What’s driving Vail’s sales tax growth?
EAGLE COUNTY, Colorado – Town of Vail officials have been trumpeting 2011’s sales tax increases, and rightly so. But some spots elsewhere in the valley seem to be making a strong recovery, too.
The most recent numbers from Vail show a big boost in November – 10.5 percent. That puts the town more than 11 percent over sales taxes collected in 2010. That’s good news, both for town finances and as a reflection of Vail’s business environment.
And those numbers are far more comforting than the 20 to 25 percent drop in collections seen around the valley in 2009, during the depths of an international economic slump.
But the increases in collections in Vail aren’t too far above those seen in other places in the valley.
The town of Gypsum is looking at 2011 sales tax collections about 9.4 percent greater than 2010.
Town finance director Mark Silverthorn said that performance is mostly due to strong business at the Eagle County Regional Airport in the first months of 2011. The town annexed much of the airport’s property in the 1990s, so it collects sales tax from the airport’s commercial passenger terminal. The town also collects sales taxes from every car rental transaction there.
Eagle County, which gets sales taxes from Beaver Creek, saw stronger-than-expected collections in 2011. County officials estimated a 6 percent increase for the year, and the actual numbers are closer to 8 percent.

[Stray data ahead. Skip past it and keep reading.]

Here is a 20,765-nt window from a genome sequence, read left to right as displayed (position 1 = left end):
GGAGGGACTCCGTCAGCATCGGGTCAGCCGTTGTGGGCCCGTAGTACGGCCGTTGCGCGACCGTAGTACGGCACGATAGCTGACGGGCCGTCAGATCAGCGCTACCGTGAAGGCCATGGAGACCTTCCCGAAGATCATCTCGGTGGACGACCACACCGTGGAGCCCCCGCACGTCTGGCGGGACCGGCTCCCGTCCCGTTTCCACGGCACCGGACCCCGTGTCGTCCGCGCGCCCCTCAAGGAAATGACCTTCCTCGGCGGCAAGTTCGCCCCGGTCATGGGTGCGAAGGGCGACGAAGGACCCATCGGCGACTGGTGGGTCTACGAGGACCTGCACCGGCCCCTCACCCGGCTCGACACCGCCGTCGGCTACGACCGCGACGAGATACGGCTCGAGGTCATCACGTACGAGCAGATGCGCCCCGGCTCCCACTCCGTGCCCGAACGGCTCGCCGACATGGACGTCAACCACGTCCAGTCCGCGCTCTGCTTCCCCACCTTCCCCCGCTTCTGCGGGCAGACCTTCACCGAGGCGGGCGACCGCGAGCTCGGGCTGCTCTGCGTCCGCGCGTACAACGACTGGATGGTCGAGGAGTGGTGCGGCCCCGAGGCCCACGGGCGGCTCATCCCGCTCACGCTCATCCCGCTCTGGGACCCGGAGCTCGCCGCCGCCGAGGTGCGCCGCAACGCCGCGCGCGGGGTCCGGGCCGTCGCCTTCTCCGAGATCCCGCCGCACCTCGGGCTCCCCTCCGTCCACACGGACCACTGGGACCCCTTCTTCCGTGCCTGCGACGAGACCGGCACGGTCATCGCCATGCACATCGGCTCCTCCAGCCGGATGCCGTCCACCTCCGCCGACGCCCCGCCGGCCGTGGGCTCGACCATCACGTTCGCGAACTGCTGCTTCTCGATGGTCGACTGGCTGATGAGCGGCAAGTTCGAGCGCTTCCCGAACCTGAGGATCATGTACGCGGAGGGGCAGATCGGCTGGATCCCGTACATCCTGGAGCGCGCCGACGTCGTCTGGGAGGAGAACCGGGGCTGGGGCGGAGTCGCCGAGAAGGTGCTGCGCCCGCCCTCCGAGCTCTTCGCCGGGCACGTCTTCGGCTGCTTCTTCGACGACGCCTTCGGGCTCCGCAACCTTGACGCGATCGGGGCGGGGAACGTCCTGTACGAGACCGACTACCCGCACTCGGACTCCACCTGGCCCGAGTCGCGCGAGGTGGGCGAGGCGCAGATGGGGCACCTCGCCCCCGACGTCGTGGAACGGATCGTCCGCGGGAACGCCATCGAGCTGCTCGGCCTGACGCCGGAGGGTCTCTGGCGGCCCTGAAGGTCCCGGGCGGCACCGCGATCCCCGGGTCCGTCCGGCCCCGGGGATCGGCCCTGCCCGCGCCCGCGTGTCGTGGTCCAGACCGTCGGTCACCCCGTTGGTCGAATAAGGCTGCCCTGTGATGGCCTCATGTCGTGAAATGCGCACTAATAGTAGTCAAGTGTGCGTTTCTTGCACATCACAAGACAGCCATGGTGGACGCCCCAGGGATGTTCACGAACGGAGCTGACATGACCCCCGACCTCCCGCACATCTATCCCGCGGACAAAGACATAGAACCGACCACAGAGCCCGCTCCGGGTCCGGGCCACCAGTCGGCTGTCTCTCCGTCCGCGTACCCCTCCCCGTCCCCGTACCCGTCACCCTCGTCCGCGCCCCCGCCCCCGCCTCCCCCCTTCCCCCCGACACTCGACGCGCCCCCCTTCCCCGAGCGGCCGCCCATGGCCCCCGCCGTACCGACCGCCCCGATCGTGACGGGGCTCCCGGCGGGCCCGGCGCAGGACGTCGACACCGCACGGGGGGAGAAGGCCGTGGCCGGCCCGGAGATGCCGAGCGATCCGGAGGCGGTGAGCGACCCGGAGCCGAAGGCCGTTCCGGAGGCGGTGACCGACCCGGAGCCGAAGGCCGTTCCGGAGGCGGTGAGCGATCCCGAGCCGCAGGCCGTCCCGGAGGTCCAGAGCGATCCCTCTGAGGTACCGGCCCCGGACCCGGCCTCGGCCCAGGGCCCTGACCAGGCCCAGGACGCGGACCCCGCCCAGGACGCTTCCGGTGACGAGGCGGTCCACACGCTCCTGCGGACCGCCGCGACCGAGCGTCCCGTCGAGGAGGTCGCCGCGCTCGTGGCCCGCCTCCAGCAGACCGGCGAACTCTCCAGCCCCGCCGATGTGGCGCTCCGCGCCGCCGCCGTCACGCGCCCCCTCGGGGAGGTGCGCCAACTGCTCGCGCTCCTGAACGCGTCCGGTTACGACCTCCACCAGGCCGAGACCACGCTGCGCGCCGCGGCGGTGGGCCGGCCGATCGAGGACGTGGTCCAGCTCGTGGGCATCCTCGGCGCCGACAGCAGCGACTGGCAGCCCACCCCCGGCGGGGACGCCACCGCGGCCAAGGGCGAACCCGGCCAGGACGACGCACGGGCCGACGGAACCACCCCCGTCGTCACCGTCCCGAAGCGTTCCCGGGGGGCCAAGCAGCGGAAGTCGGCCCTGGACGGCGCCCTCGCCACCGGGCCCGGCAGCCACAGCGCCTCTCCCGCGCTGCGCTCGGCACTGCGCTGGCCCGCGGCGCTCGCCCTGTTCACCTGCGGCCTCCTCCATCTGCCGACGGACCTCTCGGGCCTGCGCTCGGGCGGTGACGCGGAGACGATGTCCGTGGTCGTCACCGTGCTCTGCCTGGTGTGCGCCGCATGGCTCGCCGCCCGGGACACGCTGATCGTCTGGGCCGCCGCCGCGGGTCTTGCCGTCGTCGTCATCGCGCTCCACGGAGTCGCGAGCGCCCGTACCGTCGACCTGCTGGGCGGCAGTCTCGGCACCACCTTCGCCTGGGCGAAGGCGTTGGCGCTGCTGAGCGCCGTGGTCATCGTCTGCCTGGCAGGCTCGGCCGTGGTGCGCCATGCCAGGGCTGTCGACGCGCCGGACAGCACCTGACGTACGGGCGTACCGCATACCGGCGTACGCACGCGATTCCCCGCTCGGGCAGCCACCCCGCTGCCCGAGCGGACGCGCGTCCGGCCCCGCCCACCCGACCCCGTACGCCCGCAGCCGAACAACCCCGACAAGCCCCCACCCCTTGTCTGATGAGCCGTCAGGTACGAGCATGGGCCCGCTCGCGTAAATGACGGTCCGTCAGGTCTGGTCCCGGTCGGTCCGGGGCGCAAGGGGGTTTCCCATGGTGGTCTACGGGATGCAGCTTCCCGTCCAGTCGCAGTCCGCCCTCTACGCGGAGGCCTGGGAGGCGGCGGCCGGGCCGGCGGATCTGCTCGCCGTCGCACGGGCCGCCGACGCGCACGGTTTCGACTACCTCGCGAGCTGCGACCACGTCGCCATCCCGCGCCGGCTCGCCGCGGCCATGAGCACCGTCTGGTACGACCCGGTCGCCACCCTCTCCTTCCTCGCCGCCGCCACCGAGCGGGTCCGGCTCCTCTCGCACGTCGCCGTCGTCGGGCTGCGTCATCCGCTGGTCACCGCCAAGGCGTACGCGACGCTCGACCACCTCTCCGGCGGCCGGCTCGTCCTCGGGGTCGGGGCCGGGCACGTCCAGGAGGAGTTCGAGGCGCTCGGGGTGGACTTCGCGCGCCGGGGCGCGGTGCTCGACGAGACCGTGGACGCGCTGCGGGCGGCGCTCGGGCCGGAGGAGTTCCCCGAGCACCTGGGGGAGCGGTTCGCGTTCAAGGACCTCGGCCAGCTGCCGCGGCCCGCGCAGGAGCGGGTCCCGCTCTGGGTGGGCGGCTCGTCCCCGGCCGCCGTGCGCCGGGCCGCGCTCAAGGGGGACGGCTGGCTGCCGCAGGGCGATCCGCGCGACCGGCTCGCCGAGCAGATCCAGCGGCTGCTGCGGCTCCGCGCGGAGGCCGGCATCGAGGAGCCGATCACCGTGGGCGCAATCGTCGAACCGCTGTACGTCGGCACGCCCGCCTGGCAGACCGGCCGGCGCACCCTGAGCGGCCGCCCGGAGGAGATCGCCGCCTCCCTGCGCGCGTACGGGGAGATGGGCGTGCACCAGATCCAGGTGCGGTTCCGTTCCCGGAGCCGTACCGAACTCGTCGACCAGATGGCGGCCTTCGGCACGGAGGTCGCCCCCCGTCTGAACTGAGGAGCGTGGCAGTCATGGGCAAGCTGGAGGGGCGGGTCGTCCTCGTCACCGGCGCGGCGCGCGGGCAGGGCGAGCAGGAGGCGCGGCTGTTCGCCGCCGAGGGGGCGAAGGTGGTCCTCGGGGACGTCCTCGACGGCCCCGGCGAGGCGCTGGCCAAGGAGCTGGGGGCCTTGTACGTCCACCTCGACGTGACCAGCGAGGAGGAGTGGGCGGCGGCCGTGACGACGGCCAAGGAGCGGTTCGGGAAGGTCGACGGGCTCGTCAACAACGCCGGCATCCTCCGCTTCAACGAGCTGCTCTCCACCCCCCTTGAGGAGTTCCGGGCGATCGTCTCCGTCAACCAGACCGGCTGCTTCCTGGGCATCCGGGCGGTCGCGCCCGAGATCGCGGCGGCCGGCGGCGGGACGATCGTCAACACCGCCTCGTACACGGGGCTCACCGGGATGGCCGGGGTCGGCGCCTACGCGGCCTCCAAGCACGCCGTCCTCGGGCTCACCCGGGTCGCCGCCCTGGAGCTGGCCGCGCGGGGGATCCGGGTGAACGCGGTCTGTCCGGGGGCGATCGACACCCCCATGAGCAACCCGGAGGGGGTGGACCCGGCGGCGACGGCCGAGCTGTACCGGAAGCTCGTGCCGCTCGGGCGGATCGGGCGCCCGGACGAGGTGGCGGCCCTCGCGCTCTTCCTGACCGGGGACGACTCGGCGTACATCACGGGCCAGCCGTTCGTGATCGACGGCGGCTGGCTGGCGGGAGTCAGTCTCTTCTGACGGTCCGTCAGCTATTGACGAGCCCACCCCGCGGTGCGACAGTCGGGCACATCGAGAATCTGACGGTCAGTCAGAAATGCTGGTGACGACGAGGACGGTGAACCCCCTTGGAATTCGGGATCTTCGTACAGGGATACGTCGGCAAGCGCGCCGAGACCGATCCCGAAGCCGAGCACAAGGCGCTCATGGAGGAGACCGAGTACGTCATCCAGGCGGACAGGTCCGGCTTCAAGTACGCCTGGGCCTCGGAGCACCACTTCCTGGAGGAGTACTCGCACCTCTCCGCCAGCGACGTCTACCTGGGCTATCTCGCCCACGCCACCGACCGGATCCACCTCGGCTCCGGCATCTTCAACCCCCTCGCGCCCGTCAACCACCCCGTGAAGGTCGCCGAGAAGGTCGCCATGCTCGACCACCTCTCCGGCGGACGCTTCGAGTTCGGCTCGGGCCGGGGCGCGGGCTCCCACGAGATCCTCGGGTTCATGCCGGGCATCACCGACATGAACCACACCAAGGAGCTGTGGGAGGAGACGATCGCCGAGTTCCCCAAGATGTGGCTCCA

Still, Vail’s leading the way, although the big increases aren’t necessarily being seen at individual stores.
Ron and Patty Weinstein own Roxy clothing stores in Vail and Beaver Creek. Ron Weinstein said both stores saw a gradual growth in sales in 2011, but not the double-digit increases for Vail overall.
Ron Byrne, a longtime Realtor in Vail, said Vail is a finished product right now, with a lot of new retail, food and lodging options.
“There’s a new vibrancy that’s really picked up the tempo in Vail,” Byrne said.
But, Byrne said, Beaver Creek is “holding its own” as a brand.
“Beaver Creek has the (world championship) ski races coming in 2015 and all the press that goes along with that,” he said.
The strength of the valley’s resorts is being bolstered by international visitors coming to both. That blend of customers from the United States, Mexico, South America and Australia is really helping drive business in both Vail and Beaver Creek.
And the resort market may be starting to drive at least some business growth elsewhere.
Onie Bolduc, president of Bold Real Estate Solutions, said his company is seeing demand build – little by little – for commercial space all over the valley. Bolduc said he’s seeing interest in small spaces, usually for young professionals making the first steps out of a home office.
Bolduc said much of that activity is in the upper valley, but away from the resort centers. While rents are still high in the villages, Bolduc said lease rates are more attractive in places including Avon and Minturn than they were a few years ago.
While there’s more interest in space, Bolduc said there’s still plenty of commercial space available. Still, he said, good business in the resorts is starting to lead to a better environment elsewhere.
“It’s baby steps, but that’s how you start,” he said.
Business Editor Scott N. Miller can be reached at 970-748-2930 or firstname.lastname@example.org.
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